What might have happened in plane crash that killed Duluth man

The Laramie (WY) Boomerang reports that a Duluth doctor has been killed in the crash of his homebuilt airplane.

The Star Tribune identifies him as former St. Louis County medical examiner Donald Kundel, 79. The Duluth News Tribune says he had recently beaten cancer and was on his way to Laramie to celebrate on a hunting trip with his son.

I know every inch of the type of plane Kundel was flying; it’s the same type of airplane I built.

What happened?

A key may be in the FAA’s description of the crash as occurring under “known circumstances.” ( Update Sunday 3 p.m. – The FAA is making clear it was under unknown circumstances. Original reports used “known.”)That means the pilot had advised air traffic control that he had a problem. What kind of problem is impossible to say. It could be medical — a 79 year pilot flying at altitudes requiring oxygen — or it could be mechanical.

In the latter category, investigators will almost certainly look immediately at the possibility he ran out of fuel, especially since a witness reports the engine had stopped. But witness statements can be notoriously unreliable. And there are lots of things that could make an engine stop. More and more experimental aircraft use electronic ignitions, for example, and one bad alternator can quickly discharge a battery.

The RV-7A holds 42 gallons of fuel, but only about 41.5 gallons is “usable.” A pilot would normally calculate fuel usage when planning such a trip. Here, for example, is what the trip would look like (using the Weathermeister.com flight planning tool) today, given the weather conditions (click far larger view).

kdlh_klar.jpg

There’s a two-gallon penalty for headwinds and, flying west, there’s almost always a headwind.

The above flight plan, however, calculates flying at 7,500. The pilot of this flight flew at 12,500, requiring more fuel to climb to that altitude. There is, however, more fuel economy at high altitudes because of the thin air, which also requires less fuel. The destination was well within the airplane’s capability.

The Aircraft Owners and Pilots Association flight planner says at it’s likely most wasteful setting, a plane would require about 53 gallons, but that assumes a fuel-burn rate which may be higher than what the pilot might have normally experienced. Aggressive “leaning” (adjusting the mixture of gasoline and air) can change fuel consumption by as much as 40 percent. Some RV-7A pilots I’ve talked to have said they use only 5.8 gallons per hour at the higher altitude.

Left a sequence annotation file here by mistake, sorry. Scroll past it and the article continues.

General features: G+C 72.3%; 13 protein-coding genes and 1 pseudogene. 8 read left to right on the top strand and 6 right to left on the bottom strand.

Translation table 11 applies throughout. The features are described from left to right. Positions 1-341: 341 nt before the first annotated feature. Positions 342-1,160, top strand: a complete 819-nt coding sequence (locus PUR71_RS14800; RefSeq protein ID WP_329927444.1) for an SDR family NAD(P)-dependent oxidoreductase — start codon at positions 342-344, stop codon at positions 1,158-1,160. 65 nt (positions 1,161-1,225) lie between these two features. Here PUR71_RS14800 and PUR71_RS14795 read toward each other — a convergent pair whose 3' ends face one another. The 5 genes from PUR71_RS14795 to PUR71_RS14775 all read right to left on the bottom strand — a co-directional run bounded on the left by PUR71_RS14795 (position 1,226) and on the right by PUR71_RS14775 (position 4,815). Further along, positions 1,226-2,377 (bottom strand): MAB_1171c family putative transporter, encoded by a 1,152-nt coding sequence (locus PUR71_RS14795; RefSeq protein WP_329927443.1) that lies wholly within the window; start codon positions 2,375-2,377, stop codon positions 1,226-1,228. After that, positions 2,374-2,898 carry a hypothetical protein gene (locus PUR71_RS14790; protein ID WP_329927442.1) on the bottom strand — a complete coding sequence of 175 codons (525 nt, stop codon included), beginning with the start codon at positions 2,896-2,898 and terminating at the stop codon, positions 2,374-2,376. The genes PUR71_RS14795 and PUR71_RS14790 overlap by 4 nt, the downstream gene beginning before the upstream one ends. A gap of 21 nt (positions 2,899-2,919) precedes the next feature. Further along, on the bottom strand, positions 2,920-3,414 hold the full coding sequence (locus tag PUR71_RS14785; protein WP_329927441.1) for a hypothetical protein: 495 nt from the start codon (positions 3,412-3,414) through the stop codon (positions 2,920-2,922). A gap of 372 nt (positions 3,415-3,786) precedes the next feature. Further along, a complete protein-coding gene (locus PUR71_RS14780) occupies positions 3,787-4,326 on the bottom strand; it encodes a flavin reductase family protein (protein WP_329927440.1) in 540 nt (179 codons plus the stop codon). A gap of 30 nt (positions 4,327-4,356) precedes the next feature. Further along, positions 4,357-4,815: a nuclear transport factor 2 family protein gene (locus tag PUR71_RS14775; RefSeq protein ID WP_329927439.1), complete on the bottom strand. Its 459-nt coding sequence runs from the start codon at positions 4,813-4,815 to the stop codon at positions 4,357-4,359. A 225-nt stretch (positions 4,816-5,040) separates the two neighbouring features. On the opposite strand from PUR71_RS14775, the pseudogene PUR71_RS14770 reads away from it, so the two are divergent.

kdlklar_aopa.jpg

The flight’s data, tracked by FlightAware.com, shows that the pilot did not make a fuel stop.

But the flight data doesn’t provide any answers beyond that. The last indicated position was still 20 or so miles away from the airport. The pilot apparently had cleared mountains to the east of Laramie and was descending. Judging by the speed of his airplane at that point, his engine was working.

The first report of the crash came 8 minutes later.

It is possible the plane had “extended range” fuel tanks, which would have provided another 10 gallons of fuel.

It’s also important to remember that engine and propeller combinations can vary, even among the same model of airplane. The company that markets the plane, for example, claims the range of a tank of gas can be over 1,000 miles, but that supposes running the tanks dry.

The picture of the crash scene in the Laramie newspaper (link above) doesn’t provide much of a clue other than that although there was enough fuel to start a grass fire, there apparently wasn’t enough to burn the plane.

But even that doesn’t prove fuel exhaustion. In an emergency landing, the pilot would typically shut off the fuel supply to the engine to prevent a post-crash fire.

  • kennedy

    With the wide range of possible fuel burn rates (6-10 gallons per hour) what is the recommended or common practice for calculating fuel needs? It seems to me that a flight plan with a possibility of running out of fuel is risky.

  • Bob Collins

    Keep in mind, we don’t know that’s what happened here.

    Fuel planning is part of what all pilots are *required* to do, including the 30 minute reserve (daytime). Calculating average fuel burn of a plane in various configurations is pretty easy the longer you fly.

    That said, most pilots who fly cross country I talk to say the bladder will fill before the fuel tank will empty.

  • kennedy

    The flight data in the link provided shows the last recorded position with an altitude of 12,100 feet and a speed of 135 knots. Laramie airport is 15 miles away at an altitude of 7200 feet. I don’t know the performance of the plane but an 8:1 glide is the minimum it would take to get there (not accounting for wind).

  • kennedy

    correction: 16:1 glide required

    8:1 is typical performance, so not enough to glide home from the last measured position.

    In comfort, I can’t calculate. Clearly even more difficult under pressure in the cockpit.

  • Bob Collins

    I’m still doing best-glide testing in the RV-7A but, generally, I’m seeing most RV-7 pilots reporting something in the neighborhood of 10:1. A lot of this also depends on the type of prop — fixed pitch vs. constant speed — one of which can be adjusted to reduce drag.

    I’ve been looking at the picture of the wreckage. There wasn’t much damage to the airframe — which is never good — and all landing gear collapse. Don’t see a lot of marks in the ground.

    The longer you can make a ‘crash’ last, the better your chances at survival. Very sad.

  • Mundelius

    I saw it happen and he stalled it on final about 100 feet AGL. Very sad for him. Was driving by and saw him in final crossed WY HWy 130 then right wing stalled and he went in. I was about 500 to 700 feet from the crash sight. Could not get to crash site due to a 10 foot airport fence.. Fire started on impact then a larger grass fire.